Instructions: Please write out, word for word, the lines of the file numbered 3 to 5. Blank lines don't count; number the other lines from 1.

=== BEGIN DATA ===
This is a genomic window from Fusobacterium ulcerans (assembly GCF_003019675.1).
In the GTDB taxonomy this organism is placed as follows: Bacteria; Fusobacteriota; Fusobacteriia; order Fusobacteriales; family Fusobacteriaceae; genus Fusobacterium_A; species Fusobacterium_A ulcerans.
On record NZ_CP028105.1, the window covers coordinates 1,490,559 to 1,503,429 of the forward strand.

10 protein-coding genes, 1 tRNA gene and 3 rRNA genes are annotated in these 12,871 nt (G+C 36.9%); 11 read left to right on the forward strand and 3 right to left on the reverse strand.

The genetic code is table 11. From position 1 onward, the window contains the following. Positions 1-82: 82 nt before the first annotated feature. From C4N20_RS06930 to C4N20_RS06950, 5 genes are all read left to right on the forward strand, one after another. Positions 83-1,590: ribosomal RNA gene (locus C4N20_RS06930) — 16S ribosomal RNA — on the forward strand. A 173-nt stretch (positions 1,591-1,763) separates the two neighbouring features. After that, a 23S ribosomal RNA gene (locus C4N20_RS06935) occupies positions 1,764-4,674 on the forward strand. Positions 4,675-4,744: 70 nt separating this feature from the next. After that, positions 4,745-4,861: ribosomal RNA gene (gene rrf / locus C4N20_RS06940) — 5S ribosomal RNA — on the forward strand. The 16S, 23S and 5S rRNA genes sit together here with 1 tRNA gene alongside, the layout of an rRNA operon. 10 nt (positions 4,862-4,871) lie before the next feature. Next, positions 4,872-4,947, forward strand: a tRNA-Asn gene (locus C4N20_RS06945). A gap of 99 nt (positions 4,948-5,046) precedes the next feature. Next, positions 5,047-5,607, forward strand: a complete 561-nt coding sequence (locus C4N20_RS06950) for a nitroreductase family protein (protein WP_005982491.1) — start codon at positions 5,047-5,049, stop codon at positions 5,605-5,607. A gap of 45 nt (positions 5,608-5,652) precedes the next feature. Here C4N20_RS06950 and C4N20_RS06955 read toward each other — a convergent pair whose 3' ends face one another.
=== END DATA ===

On record NZ_CP028105.1, the window covers coordinates 1,490,559 to 1,503,429 of the forward strand.

10 protein-coding genes, 1 tRNA gene and 3 rRNA genes are annotated in these 12,871 nt (G+C 36.9%); 11 read left to right on the forward strand and 3 right to left on the reverse strand.

The genetic code is table 11. From position 1 onward, the window contains the following. Positions 1-82: 82 nt before the first annotated feature. From C4N20_RS06930 to C4N20_RS06950, 5 genes are all read left to right on the forward strand, one after another. Positions 83-1,590: ribosomal RNA gene (locus C4N20_RS06930) — 16S ribosomal RNA — on the forward strand. A 173-nt stretch (positions 1,591-1,763) separates the two neighbouring features. After that, a 23S ribosomal RNA gene (locus C4N20_RS06935) occupies positions 1,764-4,674 on the forward strand. Positions 4,675-4,744: 70 nt separating this feature from the next. After that, positions 4,745-4,861: ribosomal RNA gene (gene rrf / locus C4N20_RS06940) — 5S ribosomal RNA — on the forward strand. The 16S, 23S and 5S rRNA genes sit together here with 1 tRNA gene alongside, the layout of an rRNA operon. 10 nt (positions 4,862-4,871) lie before the next feature. Next, positions 4,872-4,947, forward strand: a tRNA-Asn gene (locus C4N20_RS06945). A gap of 99 nt (positions 4,948-5,046) precedes the next feature. Next, positions 5,047-5,607, forward strand: a complete 561-nt coding sequence (locus C4N20_RS06950) for a nitroreductase family protein (protein WP_005982491.1) — start codon at positions 5,047-5,049, stop codon at positions 5,605-5,607. A gap of 45 nt (positions 5,608-5,652) precedes the next feature. Here C4N20_RS06950 and C4N20_RS06955 read toward each other — a convergent pair whose 3' ends face one another.